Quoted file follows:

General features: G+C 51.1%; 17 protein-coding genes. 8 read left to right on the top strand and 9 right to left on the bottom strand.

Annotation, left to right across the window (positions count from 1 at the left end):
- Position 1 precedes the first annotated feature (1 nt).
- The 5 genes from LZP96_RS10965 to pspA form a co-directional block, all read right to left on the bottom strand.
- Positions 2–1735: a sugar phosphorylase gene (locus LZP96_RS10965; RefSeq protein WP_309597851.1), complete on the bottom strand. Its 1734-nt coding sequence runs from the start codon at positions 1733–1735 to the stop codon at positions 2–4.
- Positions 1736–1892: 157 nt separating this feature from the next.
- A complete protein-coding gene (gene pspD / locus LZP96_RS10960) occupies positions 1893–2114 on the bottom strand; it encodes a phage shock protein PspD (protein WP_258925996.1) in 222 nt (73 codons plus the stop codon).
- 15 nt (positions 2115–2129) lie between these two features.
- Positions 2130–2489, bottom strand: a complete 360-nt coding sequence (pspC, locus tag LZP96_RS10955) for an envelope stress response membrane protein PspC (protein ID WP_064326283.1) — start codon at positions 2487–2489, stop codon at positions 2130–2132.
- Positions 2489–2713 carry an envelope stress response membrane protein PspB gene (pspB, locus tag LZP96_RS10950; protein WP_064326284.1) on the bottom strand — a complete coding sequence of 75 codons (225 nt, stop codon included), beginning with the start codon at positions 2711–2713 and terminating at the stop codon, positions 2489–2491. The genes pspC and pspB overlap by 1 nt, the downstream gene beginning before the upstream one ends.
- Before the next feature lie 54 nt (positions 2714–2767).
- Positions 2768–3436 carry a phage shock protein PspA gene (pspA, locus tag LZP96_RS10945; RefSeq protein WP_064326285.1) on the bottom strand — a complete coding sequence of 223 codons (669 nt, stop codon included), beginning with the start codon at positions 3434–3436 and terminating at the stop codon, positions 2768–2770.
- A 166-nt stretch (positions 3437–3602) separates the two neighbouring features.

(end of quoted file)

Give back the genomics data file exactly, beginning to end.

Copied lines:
General features: G+C 51.1%; 17 protein-coding genes. 8 read left to right on the top strand and 9 right to left on the bottom strand.

Annotation, left to right across the window (positions count from 1 at the left end):
- Position 1 precedes the first annotated feature (1 nt).
- The 5 genes from LZP96_RS10965 to pspA form a co-directional block, all read right to left on the bottom strand.
- Positions 2–1735: a sugar phosphorylase gene (locus LZP96_RS10965; RefSeq protein WP_309597851.1), complete on the bottom strand. Its 1734-nt coding sequence runs from the start codon at positions 1733–1735 to the stop codon at positions 2–4.
- Positions 1736–1892: 157 nt separating this feature from the next.
- A complete protein-coding gene (gene pspD / locus LZP96_RS10960) occupies positions 1893–2114 on the bottom strand; it encodes a phage shock protein PspD (protein WP_258925996.1) in 222 nt (73 codons plus the stop codon).
- 15 nt (positions 2115–2129) lie between these two features.
- Positions 2130–2489, bottom strand: a complete 360-nt coding sequence (pspC, locus tag LZP96_RS10955) for an envelope stress response membrane protein PspC (protein ID WP_064326283.1) — start codon at positions 2487–2489, stop codon at positions 2130–2132.
- Positions 2489–2713 carry an envelope stress response membrane protein PspB gene (pspB, locus tag LZP96_RS10950; protein WP_064326284.1) on the bottom strand — a complete coding sequence of 75 codons (225 nt, stop codon included), beginning with the start codon at positions 2711–2713 and terminating at the stop codon, positions 2489–2491. The genes pspC and pspB overlap by 1 nt, the downstream gene beginning before the upstream one ends.
- Before the next feature lie 54 nt (positions 2714–2767).
- Positions 2768–3436 carry a phage shock protein PspA gene (pspA, locus tag LZP96_RS10945; RefSeq protein WP_064326285.1) on the bottom strand — a complete coding sequence of 223 codons (669 nt, stop codon included), beginning with the start codon at positions 3434–3436 and terminating at the stop codon, positions 2768–2770.
- A 166-nt stretch (positions 3437–3602) separates the two neighbouring features.